Creates a private right of action for improper debt collection procedures; allows plaintiffs to recover punitive damages and reasonable attorneys' fees.
TITLE OF BILL: An act to amend the general business law, in relation to allowing a private right of action for improper debt collection
SUMMARY OF SPECIFIC PROVISIONS: This bill amends section 602 of the general business law to create a private right of action for a debtor for improper debt collection procedures based on the following: 1. Any person who violates this article shall be guilty of a misdemeanor, and each violation shall be a separate offense. 2. A debtor can bring a private right of action against any person who violates this article The person shall be liable to the debtor for any actual damages the debtor sustained as a result of the violation of the article.
JUSTIFICATION: This bill adds significant new protection to debtors in this state. It expressly provides for a private right of action in debt collection cases. Given that a private right of action was not expressly provided for in article 29-H of the General Business Law, which regulates debt collection practices, intermediate state courts decided the issue with varying results. In I.F.C. PERSONAL MONEY MANAGERS V. VADNEY, 133 Misc. 2d841, 508 N.Y.S. 2d 845 (Sup. 1986), and KOHLER V. FORD MOTOR CREDIT CO., 112 Misc. 2d 480,447 N.Y.S 2d 215, a private right of action was found where creditors employed improper debt collection practices. However, in LANE V. MARINE MIDLAND BANK 112 Misc. 2d 200, 446 N.Y.S. 2d 873, the court held that there is no private right of action in debt collection cases. A private right of action could arguably have been brought in debt collection actions under different provisions of the General Business Law.. However, the New York Court of Appeals in VARELA v. INVESTORS INSURANCE HOLDING CORP., 81 NY 2d 958,598 N.Y.S. 2d 761 (1993), definitively settled the issue. This bill overrules the VARELA decision wherein the Court held that article 29-H of the General Business Law, which regulates debt collection practices, does not create a private right of action but authorizes only the District Attorney and the Attorney General to commence an action for violation of its provision. The Court's rationale was based on the Legislature's failure to expressly provide for a private right of action in this article, while providing for such in other provisions Presently, debtors are being harassed by creditors through their friends and relatives and also at their work place. Creditors are also using scare tactics towards the children of the debtors as a means of a collection procedure As a result, many children become afraid of being homeless or having their parents taken away from them On the other hand, some debtors are faced with losing their jobs because they are receiving too many harassing phone calls at their work place. Creditors continue to harass debtors by any means necessary, because they can get away with it.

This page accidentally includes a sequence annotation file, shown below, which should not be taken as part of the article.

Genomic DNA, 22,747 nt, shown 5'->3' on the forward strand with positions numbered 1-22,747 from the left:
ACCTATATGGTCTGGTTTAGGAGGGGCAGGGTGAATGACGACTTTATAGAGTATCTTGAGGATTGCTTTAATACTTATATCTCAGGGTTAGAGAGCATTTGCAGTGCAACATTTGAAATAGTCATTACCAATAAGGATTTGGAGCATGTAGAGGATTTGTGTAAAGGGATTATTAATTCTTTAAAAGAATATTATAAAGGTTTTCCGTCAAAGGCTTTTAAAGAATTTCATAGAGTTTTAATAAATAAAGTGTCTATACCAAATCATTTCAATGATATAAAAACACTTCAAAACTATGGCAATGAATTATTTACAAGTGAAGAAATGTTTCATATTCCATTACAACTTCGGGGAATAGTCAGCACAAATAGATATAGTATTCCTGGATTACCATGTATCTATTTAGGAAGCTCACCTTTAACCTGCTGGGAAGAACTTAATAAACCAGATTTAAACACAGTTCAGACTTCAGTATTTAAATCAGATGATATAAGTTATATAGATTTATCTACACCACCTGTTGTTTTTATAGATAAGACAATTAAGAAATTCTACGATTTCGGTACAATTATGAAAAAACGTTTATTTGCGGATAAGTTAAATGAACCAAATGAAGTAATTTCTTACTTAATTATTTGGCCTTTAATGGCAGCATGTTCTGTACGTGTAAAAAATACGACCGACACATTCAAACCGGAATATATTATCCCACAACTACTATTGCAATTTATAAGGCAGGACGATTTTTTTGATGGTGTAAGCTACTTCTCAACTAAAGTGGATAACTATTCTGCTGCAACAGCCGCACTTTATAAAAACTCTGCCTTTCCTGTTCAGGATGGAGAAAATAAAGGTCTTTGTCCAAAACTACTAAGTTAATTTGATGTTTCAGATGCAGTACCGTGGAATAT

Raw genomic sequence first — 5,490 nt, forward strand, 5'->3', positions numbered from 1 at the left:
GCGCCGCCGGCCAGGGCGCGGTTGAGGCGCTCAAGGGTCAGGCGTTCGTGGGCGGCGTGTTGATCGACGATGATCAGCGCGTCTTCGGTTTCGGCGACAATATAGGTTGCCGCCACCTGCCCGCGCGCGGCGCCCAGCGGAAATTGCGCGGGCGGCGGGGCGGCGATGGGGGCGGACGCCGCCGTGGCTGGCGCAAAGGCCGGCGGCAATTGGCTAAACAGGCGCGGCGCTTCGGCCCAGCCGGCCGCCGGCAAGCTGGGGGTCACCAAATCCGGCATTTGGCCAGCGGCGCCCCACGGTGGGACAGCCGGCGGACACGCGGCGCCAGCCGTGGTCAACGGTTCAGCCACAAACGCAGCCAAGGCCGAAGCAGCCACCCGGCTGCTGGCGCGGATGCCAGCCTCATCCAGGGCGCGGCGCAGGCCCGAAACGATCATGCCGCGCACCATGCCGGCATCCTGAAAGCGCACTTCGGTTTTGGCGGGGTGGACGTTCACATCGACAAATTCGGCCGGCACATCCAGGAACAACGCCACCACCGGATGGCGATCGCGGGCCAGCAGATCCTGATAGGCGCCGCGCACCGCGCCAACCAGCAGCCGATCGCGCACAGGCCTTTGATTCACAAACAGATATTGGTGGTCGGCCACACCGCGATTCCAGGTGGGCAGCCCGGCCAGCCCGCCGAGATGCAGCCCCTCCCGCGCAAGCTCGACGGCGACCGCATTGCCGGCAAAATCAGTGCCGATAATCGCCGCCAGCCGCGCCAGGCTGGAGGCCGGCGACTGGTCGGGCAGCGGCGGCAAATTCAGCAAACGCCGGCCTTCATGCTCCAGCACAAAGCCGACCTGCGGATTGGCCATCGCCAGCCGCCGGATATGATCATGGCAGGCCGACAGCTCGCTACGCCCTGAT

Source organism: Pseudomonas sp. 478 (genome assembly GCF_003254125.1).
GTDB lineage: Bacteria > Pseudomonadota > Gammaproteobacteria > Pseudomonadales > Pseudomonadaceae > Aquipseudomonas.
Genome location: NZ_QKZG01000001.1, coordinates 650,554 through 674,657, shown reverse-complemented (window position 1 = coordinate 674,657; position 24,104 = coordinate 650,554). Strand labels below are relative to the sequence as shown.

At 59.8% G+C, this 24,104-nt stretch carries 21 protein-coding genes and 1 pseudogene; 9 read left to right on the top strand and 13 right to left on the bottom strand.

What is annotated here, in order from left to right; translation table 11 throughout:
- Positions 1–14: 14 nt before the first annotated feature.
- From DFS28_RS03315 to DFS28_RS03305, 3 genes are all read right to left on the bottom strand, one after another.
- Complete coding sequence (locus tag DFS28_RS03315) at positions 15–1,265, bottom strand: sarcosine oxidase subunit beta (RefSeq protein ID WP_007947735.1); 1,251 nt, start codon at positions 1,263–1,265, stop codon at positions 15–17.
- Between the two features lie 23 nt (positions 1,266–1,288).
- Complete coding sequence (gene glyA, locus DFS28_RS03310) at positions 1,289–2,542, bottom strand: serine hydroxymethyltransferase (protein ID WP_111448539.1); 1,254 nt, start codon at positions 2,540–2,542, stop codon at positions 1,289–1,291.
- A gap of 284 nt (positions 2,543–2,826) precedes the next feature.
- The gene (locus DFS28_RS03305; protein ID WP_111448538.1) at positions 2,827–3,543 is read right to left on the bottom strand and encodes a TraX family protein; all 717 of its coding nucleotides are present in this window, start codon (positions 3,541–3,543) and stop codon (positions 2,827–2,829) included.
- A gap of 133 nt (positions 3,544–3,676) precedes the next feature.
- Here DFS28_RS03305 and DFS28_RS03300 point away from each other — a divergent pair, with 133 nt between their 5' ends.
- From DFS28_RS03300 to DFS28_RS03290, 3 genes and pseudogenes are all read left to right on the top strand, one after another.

This bill shall reduce the frequency of harassment by creditors towards debtors by expressly creating a private right of action and imposing fines for improper debt collection procedures.
PRIOR LEGISLATIVE HISTORY: S.686 of 2011 01/05/11 REFERRED TO CONSUMER PROTECTION
FISCAL IMPLICATIONS: None.
EFFECTIVE DATE: This act shall take effect on the sixtieth day after it shall have become a law.
STATE OF NEW YORK ________________________________________________________________________ 136 2013-2014 Regular Sessions IN SENATE (PREFILED) January 9, 2013 ___________Introduced by Sen. SAMPSON -- read twice and ordered printed, and when printed to be committed to the Committee on Consumer Protection AN ACT to amend the general business law, in relation to allowing a private right of action for improper debt collection THE PEOPLE OF THE STATE OF NEW YORK, REPRESENTED IN SENATE AND ASSEM- BLY, DO ENACT AS FOLLOWS: Section 1. Section 602 of the general business law is amended by adding a new subdivision 4 to read as follows: 4. A DEBTOR SHALL HAVE A PRIVATE RIGHT OF ACTION AGAINST ANY PERSON OR PERSONS, OTHER THAN BANKING INSTITUTIONS AS DEFINED IN SECTION NINE-F OF THE BANKING LAW, AND THEIR AFFILIATES, IN VIOLATION OF THIS ARTICLE. SUCH PERSON OR PERSONS SHALL BE LIABLE TO THE DEBTOR FOR ANY ACTUAL DAMAGES THE DEBTOR SUSTAINED AS A RESULT OF THE VIOLATION OF THIS ARTI- CLE, ANY PUNITIVE DAMAGES AWARDED BY THE COURT, AND REASONABLE ATTOR- NEY'S FEES. S 2. This act shall take effect on the sixtieth day after it shall have become a law.EXPLANATION--Matter in ITALICS (underscored) is new; matter in brackets [ ] is old law to be omitted. LBD00763-01-3